Wednesday, December 11, 2013

iPads in Chinese Classrooms

We just finished with our second professional development with educators in China. This time it was an elementary school that would like to be part of our long term project. The plan was for 20-25 teachers that have been identified as leaders. Over 40 showed up. Every event like this is fraught with difficulty: bandwidth, technology on both sides but more than everything it is the physical and cultural distance. It is hard to get a read on a large crowd through distance and it is almost impossible to get the personal commitment that would drive change.

I started with a very short theoretical foundation. We then used Socrative as a demonstration of a way to engage participants.  Jason Wilmot proceeded to discuss the Flipped Classroom and Krista Barnhouse showed a few apps she uses in her classroom. It then turned into a mini app shootout. Overall it was a successful if stressful session with Ji at the helm producing the event, Dandi translating and Qizhen as a backup/ backchannel discussant. It is a fairly big team but it probably is the only way we can manage that.

This is an evaluation of the effort through our back channels (edited version so I take full responsibility):

         "There were a total of 43 teachers and two principals joined our conference physically. There were three teachers joined our conference online. According to the responses, teachers who participated in online felt more engaged than those who joined physically. This is because those teachers all had a one-on-one technology person sitting next to them solving the technical issues, such as installation and registration. All teachers love our apps introduction but some of them suggested to get rid of theory section because they all know the theories. Moreover, teachers asked us to bring real-time classroom instructions rather than only introduction.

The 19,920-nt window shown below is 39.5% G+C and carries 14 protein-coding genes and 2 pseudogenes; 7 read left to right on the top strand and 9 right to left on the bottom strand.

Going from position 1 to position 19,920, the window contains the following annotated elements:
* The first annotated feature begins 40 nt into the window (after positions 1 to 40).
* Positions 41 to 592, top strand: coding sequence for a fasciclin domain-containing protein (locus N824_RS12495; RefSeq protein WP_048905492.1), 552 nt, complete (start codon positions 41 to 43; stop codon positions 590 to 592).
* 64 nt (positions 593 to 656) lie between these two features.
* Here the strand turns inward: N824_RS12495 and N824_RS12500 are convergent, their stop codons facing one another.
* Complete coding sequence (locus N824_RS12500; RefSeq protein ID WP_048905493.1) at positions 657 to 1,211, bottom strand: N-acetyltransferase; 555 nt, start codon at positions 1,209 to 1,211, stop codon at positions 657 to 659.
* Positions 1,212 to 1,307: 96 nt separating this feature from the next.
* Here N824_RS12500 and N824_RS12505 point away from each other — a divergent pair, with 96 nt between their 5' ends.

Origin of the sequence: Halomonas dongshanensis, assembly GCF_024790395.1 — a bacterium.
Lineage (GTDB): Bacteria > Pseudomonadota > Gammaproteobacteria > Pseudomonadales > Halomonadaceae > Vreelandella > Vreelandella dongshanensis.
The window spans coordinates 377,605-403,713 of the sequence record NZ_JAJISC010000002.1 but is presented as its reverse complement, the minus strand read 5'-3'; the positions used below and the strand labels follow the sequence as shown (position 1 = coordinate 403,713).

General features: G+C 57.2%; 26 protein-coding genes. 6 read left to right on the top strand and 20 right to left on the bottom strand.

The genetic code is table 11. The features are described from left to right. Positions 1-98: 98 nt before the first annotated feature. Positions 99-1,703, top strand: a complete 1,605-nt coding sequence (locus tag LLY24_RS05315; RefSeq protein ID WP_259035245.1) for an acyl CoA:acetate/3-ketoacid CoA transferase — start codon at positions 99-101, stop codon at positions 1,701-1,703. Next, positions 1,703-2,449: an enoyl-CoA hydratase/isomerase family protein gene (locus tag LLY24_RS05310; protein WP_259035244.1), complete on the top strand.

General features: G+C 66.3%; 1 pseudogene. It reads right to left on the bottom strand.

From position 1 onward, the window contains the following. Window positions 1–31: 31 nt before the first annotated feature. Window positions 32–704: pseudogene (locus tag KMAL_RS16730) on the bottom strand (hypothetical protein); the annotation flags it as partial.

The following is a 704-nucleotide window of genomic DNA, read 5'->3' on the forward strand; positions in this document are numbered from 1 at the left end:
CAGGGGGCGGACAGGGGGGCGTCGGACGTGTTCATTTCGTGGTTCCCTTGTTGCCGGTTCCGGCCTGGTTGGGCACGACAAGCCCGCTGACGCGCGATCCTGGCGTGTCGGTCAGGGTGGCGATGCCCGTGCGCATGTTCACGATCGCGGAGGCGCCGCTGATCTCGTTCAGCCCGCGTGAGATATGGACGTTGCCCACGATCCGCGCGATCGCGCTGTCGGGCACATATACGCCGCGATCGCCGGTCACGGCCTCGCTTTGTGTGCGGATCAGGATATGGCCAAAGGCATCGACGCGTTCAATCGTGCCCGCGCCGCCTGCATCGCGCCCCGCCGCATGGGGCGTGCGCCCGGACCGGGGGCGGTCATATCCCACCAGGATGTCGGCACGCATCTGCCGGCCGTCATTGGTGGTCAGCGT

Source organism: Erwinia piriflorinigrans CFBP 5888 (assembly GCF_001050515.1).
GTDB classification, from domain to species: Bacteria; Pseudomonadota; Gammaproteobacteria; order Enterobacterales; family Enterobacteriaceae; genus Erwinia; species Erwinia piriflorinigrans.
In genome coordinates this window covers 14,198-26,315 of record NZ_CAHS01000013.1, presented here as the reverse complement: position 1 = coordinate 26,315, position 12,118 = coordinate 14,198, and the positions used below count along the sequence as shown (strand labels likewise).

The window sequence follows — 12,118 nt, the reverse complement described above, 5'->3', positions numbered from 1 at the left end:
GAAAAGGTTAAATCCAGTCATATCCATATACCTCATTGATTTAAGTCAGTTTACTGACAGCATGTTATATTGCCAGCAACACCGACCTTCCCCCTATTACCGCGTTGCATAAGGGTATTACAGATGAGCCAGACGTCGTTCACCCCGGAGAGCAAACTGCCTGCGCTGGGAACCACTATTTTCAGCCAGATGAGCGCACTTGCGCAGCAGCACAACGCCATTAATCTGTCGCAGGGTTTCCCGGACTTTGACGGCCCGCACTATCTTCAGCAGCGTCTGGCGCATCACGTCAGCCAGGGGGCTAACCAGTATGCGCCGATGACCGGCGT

I talked with a couple teachers yesterday and they said they need the conference but they all indicated that Chinese teachers will never integrate technology into classroom unless principals force them to do so. A teacher stated that there is only five who want to learn among 100 teachers in similar trainings in China, meaning those teachers did not get engaged. The lack of quality of motivation, will hinder them to learn."

I do not share the morbid evaluation. At the heart of it, it seems that teachers in China are like teachers everywhere. They want to change but know it is hard and are afraid that it might not work. Change if any will be slow and will depend on our ability to deliver tailored information and on-going support. It is true with the schools we work with at LPS, it is true with pre-service teachers, and it si true when we work with Chinese educators. Heck based on a faculty meeting last friday, it is also true with our teacher education faculty.

Our Chinese experiment will continue!
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